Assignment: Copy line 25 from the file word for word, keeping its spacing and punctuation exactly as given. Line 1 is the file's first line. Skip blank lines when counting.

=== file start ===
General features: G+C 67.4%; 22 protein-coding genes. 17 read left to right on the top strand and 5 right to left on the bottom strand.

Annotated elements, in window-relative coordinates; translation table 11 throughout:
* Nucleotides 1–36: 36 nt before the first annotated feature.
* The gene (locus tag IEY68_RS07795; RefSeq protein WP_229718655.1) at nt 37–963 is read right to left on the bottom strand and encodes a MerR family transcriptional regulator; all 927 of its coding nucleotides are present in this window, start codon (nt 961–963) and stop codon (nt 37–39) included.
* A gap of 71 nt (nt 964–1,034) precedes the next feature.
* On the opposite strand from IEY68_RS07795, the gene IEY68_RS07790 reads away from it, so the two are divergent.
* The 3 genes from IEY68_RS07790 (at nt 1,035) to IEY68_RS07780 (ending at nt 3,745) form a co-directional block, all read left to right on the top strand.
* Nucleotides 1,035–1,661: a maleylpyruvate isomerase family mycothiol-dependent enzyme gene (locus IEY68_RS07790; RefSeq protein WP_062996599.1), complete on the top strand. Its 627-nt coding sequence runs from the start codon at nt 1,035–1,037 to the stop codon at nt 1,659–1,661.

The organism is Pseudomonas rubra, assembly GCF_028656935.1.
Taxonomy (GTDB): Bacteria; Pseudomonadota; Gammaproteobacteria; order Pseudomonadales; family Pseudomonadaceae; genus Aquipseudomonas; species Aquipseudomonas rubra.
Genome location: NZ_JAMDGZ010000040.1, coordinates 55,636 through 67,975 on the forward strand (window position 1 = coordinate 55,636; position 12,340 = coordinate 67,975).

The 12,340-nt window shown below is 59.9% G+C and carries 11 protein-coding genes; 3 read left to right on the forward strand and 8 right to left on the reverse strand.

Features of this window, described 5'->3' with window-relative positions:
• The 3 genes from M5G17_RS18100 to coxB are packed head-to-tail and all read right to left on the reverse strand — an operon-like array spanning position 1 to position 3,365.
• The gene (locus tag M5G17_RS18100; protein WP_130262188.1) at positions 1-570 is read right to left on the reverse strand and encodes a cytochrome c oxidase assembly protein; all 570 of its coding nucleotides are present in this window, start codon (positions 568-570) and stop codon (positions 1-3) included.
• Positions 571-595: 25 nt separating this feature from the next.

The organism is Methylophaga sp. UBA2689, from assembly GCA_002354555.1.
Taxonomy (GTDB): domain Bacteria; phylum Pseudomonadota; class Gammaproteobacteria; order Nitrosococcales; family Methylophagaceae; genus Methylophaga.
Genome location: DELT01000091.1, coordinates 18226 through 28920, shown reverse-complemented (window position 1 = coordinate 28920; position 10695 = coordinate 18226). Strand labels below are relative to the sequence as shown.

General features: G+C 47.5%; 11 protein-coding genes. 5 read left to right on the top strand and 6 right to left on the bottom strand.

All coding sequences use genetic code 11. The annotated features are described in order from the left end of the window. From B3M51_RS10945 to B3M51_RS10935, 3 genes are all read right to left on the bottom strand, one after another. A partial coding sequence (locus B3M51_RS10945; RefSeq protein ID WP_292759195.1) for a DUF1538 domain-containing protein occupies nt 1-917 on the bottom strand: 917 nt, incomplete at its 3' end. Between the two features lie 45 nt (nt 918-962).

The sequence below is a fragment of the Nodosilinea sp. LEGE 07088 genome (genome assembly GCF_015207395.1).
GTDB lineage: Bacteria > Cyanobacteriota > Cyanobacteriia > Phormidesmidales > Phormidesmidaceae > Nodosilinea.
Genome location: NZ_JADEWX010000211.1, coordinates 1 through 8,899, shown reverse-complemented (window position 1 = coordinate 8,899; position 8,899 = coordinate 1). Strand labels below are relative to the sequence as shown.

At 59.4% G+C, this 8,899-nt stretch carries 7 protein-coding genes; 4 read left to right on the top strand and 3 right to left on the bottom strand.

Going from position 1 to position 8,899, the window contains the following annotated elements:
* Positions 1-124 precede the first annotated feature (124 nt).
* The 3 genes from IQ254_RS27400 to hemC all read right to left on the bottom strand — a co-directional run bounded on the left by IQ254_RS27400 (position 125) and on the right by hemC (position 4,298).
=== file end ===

At 59.4% G+C, this 8,899-nt stretch carries 7 protein-coding genes; 4 read left to right on the top strand and 3 right to left on the bottom strand.